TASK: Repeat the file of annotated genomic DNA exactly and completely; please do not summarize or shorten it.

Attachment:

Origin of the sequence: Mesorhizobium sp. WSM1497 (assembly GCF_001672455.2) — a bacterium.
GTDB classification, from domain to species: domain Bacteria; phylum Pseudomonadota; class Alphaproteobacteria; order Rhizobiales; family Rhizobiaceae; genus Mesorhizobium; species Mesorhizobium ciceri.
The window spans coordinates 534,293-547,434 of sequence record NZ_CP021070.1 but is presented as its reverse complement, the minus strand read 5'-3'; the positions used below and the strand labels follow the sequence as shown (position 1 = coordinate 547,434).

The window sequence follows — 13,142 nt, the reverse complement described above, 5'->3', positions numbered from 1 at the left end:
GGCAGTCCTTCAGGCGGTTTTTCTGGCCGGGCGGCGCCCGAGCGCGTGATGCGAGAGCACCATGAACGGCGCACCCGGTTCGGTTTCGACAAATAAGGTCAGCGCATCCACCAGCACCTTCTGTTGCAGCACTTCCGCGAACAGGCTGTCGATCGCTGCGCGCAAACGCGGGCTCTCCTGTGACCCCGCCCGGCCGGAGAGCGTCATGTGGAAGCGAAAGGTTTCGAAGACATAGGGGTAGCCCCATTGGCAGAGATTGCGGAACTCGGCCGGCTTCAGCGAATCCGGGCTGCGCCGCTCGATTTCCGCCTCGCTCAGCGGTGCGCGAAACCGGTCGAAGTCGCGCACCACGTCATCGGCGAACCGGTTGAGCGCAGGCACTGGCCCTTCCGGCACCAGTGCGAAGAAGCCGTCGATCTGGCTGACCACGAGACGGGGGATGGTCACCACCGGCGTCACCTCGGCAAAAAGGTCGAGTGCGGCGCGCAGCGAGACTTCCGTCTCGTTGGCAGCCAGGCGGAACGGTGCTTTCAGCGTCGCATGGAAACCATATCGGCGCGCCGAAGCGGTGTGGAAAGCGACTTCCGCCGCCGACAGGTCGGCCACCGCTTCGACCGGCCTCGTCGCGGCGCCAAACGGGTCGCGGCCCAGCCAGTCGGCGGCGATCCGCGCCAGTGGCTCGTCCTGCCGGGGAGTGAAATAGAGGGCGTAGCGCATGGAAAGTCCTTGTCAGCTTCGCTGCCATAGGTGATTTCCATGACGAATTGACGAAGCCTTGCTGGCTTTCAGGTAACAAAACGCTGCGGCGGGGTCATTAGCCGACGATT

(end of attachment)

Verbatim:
Origin of the sequence: Mesorhizobium sp. WSM1497 (assembly GCF_001672455.2) — a bacterium.
GTDB classification, from domain to species: domain Bacteria; phylum Pseudomonadota; class Alphaproteobacteria; order Rhizobiales; family Rhizobiaceae; genus Mesorhizobium; species Mesorhizobium ciceri.
The window spans coordinates 534,293-547,434 of sequence record NZ_CP021070.1 but is presented as its reverse complement, the minus strand read 5'-3'; the positions used below and the strand labels follow the sequence as shown (position 1 = coordinate 547,434).

The window sequence follows — 13,142 nt, the reverse complement described above, 5'->3', positions numbered from 1 at the left end:
GGCAGTCCTTCAGGCGGTTTTTCTGGCCGGGCGGCGCCCGAGCGCGTGATGCGAGAGCACCATGAACGGCGCACCCGGTTCGGTTTCGACAAATAAGGTCAGCGCATCCACCAGCACCTTCTGTTGCAGCACTTCCGCGAACAGGCTGTCGATCGCTGCGCGCAAACGCGGGCTCTCCTGTGACCCCGCCCGGCCGGAGAGCGTCATGTGGAAGCGAAAGGTTTCGAAGACATAGGGGTAGCCCCATTGGCAGAGATTGCGGAACTCGGCCGGCTTCAGCGAATCCGGGCTGCGCCGCTCGATTTCCGCCTCGCTCAGCGGTGCGCGAAACCGGTCGAAGTCGCGCACCACGTCATCGGCGAACCGGTTGAGCGCAGGCACTGGCCCTTCCGGCACCAGTGCGAAGAAGCCGTCGATCTGGCTGACCACGAGACGGGGGATGGTCACCACCGGCGTCACCTCGGCAAAAAGGTCGAGTGCGGCGCGCAGCGAGACTTCCGTCTCGTTGGCAGCCAGGCGGAACGGTGCTTTCAGCGTCGCATGGAAACCATATCGGCGCGCCGAAGCGGTGTGGAAAGCGACTTCCGCCGCCGACAGGTCGGCCACCGCTTCGACCGGCCTCGTCGCGGCGCCAAACGGGTCGCGGCCCAGCCAGTCGGCGGCGATCCGCGCCAGTGGCTCGTCCTGCCGGGGAGTGAAATAGAGGGCGTAGCGCATGGAAAGTCCTTGTCAGCTTCGCTGCCATAGGTGATTTCCATGACGAATTGACGAAGCCTTGCTGGCTTTCAGGTAACAAAACGCTGCGGCGGGGTCATTAGCCGACGATT